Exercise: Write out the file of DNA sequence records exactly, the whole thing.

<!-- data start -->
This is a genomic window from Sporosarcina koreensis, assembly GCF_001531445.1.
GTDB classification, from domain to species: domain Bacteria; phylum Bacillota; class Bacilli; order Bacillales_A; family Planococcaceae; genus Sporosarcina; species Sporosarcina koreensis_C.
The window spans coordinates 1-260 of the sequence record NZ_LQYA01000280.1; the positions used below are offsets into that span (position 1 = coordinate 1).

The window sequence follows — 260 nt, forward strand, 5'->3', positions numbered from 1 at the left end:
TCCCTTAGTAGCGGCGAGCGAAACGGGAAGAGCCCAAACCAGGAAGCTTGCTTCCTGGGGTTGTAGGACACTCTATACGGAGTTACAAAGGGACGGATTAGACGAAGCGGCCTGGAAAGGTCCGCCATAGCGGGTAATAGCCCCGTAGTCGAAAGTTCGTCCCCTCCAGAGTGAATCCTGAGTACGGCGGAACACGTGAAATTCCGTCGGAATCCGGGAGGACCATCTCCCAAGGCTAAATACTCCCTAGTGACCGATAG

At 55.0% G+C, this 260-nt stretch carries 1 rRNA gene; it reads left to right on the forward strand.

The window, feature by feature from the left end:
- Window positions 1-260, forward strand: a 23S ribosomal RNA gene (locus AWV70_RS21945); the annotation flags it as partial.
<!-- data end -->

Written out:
This is a genomic window from Sporosarcina koreensis, assembly GCF_001531445.1.
GTDB classification, from domain to species: domain Bacteria; phylum Bacillota; class Bacilli; order Bacillales_A; family Planococcaceae; genus Sporosarcina; species Sporosarcina koreensis_C.
The window spans coordinates 1-260 of the sequence record NZ_LQYA01000280.1; the positions used below are offsets into that span (position 1 = coordinate 1).

The window sequence follows — 260 nt, forward strand, 5'->3', positions numbered from 1 at the left end:
TCCCTTAGTAGCGGCGAGCGAAACGGGAAGAGCCCAAACCAGGAAGCTTGCTTCCTGGGGTTGTAGGACACTCTATACGGAGTTACAAAGGGACGGATTAGACGAAGCGGCCTGGAAAGGTCCGCCATAGCGGGTAATAGCCCCGTAGTCGAAAGTTCGTCCCCTCCAGAGTGAATCCTGAGTACGGCGGAACACGTGAAATTCCGTCGGAATCCGGGAGGACCATCTCCCAAGGCTAAATACTCCCTAGTGACCGATAG

At 55.0% G+C, this 260-nt stretch carries 1 rRNA gene; it reads left to right on the forward strand.

The window, feature by feature from the left end:
- Window positions 1-260, forward strand: a 23S ribosomal RNA gene (locus AWV70_RS21945); the annotation flags it as partial.